Note: Always use protective gloves and cool the pipe afterwards in a bucket of cold water.
- Time consuming
Bending Pipes Using a Vice
You can use just your hands and a vice to bend pipes. Heat the pipe until red hot along the length of the bend, and quickly put into the vice and close the vice until just touching the pipe. Pull the pipe up at both ends to achieve the correct angle before it cools down. The vice supports the sides of the pipe to avoid collapse.
Note: Always use protective gloves and cool the pipe afterwards in a bucket of cold water.
- Only a vice is needed
- You need to be quick and be skilled as this is quite tricky.
What Am I Doing Now?
Sadly, France wasn't quite ready for an English lady plumber and so I set to work, with my husband, renovating a beautiful French farmhouse and barn to create Les Trois Chenes, a four-room bed and breakfast and a three-bedroom holiday cottage, vacation rental or gite, in Videix, Limousin, SW France. We have now moved on to buy a couple of lovely old French ruins that will make a great home for our family and, if all goes to plan, two or three great holiday cottages.
This article is accurate and true to the best of the author’s knowledge. Content is for informational or entertainment purposes only and does not substitute for personal counsel or professional advice in business, financial, legal, or technical matters.
Questions & Answers
Question: What is plumbing?
Answer: It is the system of pipes, tanks, fittings...water supply, heating, and sanitation in a building.
© 2011 Les Trois Chenes
Did this article help you bend your copper pipes?
skoronesa on January 31, 2017:
I am not sure why you said "heat the pipe until red hot along the length of the bend. The pipe is then slipped into the spring as quickly as possible". I would venture a guess to say you confused copper pipe with steel. Copper pipe does not harden from cooling, it work hardens, yes theoretically you make it a bit easier by keeping it hot but with a bending spring you really only need to anneal it once. You can even cool it quickly as quenching doesn't harden copper as it does steel.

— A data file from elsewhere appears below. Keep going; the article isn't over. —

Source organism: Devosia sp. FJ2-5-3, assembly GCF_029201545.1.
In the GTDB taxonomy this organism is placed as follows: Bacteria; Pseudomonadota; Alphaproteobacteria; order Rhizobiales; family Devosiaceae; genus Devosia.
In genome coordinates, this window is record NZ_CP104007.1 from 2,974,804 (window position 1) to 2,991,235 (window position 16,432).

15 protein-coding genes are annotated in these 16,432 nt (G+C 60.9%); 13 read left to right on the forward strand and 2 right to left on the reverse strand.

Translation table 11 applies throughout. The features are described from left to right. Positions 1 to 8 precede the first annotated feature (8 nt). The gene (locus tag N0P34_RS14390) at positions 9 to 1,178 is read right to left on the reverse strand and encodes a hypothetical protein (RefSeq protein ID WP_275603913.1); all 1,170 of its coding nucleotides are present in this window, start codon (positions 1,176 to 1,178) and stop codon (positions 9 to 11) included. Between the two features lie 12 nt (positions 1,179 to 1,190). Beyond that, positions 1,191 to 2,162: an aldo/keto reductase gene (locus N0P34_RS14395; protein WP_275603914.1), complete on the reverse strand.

Les Trois Chenes (author) from Videix, Limousin, South West France on November 10, 2013:
Thanks for your comment Angela. It's true that you need the tools but I do think if you are at all handy and you need to conserve your cash then investing in tools is a good idea. Calling out professionals these days is so expensive. Recently I had to pay over £50 for a professional to fix my oven door. Expertise? He tightened a screw. Tools needed? One small screwdriver. He showed me how to take the door off and if it happens again I'll be tightening that screw myself!
Angela Smith on November 10, 2013:
Well It is very hard to bend pipes manually even it is a soft type pipes. Unless you have some plumbing tools. But these days we prefer to make our jobs to be done instantly so we may call some professional plumbers. And that makes sense.
Thanks for Sharing. :)
Les Trois Chenes (author) from Videix, Limousin, South West France on June 28, 2013:
Thank you for visiting my lens, Rajan. I did have fun learning all these skills, but sadly didn't find employment as a plumber. I think you're right - it can be quite a tough job.